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Navigating Food Apartheids

April 25, 2024

The term “apartheid” derives from the French phrase “mettre à part,” which was used to describe the racial separation that occurred in South Africa from the 1940s to the 1990s. Though today we don’t have blatant methods like the apartheid in place to segregate different races and ethnicities, there are economic mechanisms that are still in place that further the economic inequality of Black people. A Food Apartheid signifies the underlying factors contributing to the absence of nutritious food in low-income communities. In this fashion, the term “apartheid” represents economic disparities manipulated to separate the races rather than explicit separation. 

Research suggests that approximately 20 percent of Black households reside in food deserts. However, food deserts do not only have limited quality food. They are also likely to have poor transportation, inadequate education systems, unemployment, and a risk to public safety. Given the majority of people of color reside in these communities, they face an inherent disadvantage compared to their white counterparts.

While food deserts have become a hot-button issue, we’ve created a comprehensive guide to combat the lack of nutritious foods. Scroll ahead to read Afropunk’s seven tips on navigating a food desert. 

Find a quality grocery store or supermarket to go to occasionally and stock up on frozen and dried produce that can last several months in your freezer. 

Since traveling long distances to healthy grocery stores can be burdensome, consider stocking up on fresh produce and meats and storing them in your freezer. This way, you can have ingredients on hand to cook over the next few months instead of relying on weekly or bi-weekly trips.

Plan your trips in advance. Arrange for dependable transportation and enlist someone to help you gather and unload your items.

To lighten the load, invest time into planning these crucial grocery store trips. Considering you are shopping for months, and not weeks you will surely need a helping hand. During the planning process ensure that you have reliable transportation and assistance when handling the goods.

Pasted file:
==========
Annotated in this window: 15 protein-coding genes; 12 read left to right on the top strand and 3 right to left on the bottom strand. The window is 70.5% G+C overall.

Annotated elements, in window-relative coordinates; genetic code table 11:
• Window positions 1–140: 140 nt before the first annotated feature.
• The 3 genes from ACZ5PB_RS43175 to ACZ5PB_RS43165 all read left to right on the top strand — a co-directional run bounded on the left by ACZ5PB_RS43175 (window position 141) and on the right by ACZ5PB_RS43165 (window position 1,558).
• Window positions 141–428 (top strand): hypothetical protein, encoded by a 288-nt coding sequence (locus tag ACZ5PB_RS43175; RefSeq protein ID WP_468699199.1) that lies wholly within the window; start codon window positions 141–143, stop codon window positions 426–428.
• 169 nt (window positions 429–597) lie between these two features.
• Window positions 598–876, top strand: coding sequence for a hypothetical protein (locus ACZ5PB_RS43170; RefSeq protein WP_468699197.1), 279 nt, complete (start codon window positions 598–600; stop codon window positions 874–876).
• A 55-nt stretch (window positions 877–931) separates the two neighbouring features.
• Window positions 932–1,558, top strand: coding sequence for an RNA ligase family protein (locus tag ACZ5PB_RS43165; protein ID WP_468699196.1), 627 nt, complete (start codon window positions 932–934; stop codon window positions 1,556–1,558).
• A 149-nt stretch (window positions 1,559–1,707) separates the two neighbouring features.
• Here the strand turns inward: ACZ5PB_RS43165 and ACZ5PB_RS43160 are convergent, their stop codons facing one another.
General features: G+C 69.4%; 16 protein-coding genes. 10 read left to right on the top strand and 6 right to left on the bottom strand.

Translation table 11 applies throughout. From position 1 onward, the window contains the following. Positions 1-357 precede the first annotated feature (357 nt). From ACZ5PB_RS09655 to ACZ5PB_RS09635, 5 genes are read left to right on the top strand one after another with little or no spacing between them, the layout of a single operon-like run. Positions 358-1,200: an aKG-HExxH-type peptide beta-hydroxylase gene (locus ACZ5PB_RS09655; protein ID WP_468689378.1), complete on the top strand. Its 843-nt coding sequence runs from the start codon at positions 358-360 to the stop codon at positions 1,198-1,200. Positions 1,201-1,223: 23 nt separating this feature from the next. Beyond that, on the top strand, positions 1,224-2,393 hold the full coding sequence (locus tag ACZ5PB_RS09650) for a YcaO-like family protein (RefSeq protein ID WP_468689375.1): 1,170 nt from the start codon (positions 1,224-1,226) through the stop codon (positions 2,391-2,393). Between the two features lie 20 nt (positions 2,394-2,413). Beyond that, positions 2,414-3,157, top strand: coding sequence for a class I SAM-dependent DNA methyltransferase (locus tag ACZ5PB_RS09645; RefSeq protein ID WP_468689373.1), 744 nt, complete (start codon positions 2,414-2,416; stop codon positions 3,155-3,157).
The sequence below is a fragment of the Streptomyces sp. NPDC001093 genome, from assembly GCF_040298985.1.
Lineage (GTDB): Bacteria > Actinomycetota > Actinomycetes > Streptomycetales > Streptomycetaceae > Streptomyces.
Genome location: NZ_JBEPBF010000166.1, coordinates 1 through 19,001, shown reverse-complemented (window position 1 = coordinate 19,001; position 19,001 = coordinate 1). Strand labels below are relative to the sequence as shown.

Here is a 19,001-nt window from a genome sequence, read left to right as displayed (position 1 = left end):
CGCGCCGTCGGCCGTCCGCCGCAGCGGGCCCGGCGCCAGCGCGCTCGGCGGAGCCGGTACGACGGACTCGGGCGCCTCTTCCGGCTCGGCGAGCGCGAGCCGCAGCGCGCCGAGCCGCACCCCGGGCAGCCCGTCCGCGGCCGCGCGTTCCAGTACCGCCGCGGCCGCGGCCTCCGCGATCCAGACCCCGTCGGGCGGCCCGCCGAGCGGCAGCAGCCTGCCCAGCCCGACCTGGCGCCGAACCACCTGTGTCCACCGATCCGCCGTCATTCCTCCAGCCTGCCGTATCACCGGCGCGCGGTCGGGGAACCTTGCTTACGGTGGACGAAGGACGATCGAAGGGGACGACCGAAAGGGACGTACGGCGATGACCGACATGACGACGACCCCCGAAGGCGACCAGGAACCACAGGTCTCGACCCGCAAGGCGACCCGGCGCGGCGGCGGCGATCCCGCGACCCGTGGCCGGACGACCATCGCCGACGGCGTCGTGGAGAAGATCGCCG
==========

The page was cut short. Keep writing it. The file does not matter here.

Find a Farmers Market or Co-op near you, pay an upfront membership fee, and receive a basket of fruits and veggies the farmers grow each month. 

Farmer’s markets are a great option to purchase affordable and fresh fruit and vegetables. Many of them offer membership plans to ensure you receive a certain amount of produce each month; this allows you to forgo the worry of ensuring you have enough because you automatically receive a package each month without thinking about it. 

Opt for saving seeds

Food apartheid’s aren’t just about geography, but also the environmental racism that also comes with living in underprivileged neighborhoods. While the trips to the grocery store may be few and far in between, you can save your seeds from your fresh produce to harvest more of your favorite fruits and vegetables. With reusing plastic or styrofoam containers and a little bit of soil and water,  you can create a never ending supply of fruits and vegetables such as peppers, tomatoes, and green onions.

Try meal and grocery delivery services.

While it may be the priciest choice among these options, ordering groceries and for delivery from distant neighborhoods can alleviate the stress of hauling them home yourself. Additionally, it offers the convenience of communicating with the shopper, suggesting replacements, and requesting specific brands, simulating the experience of being in the store yourself.

Seek Out Local Food Banks

Utilize area food banks as a supplementary resource. Many local food banks collaborate with organizations like Feeding America to operate mobile food pantries, reaching rural communities. Catholic Charities is also recognized for its efforts in this area, running mobile food pantries to assist underserved populations in rural regions. For example, the Central Texas Food Bank implements a Fresh Food program, distributing boxes of fresh produce monthly at different locations, including rural areas, often in partnership with local churches. To learn if your local food bank offers a similar initiative, reach out to them directly.

Find Smaller, Community Efforts

While urban areas may boast access to food pantries and banks, grassroots initiatives are emerging worldwide to address the growing challenge of food deserts. In these locales, community members are establishing community fridges and pantries, providing free access to nutritious foods for those in need.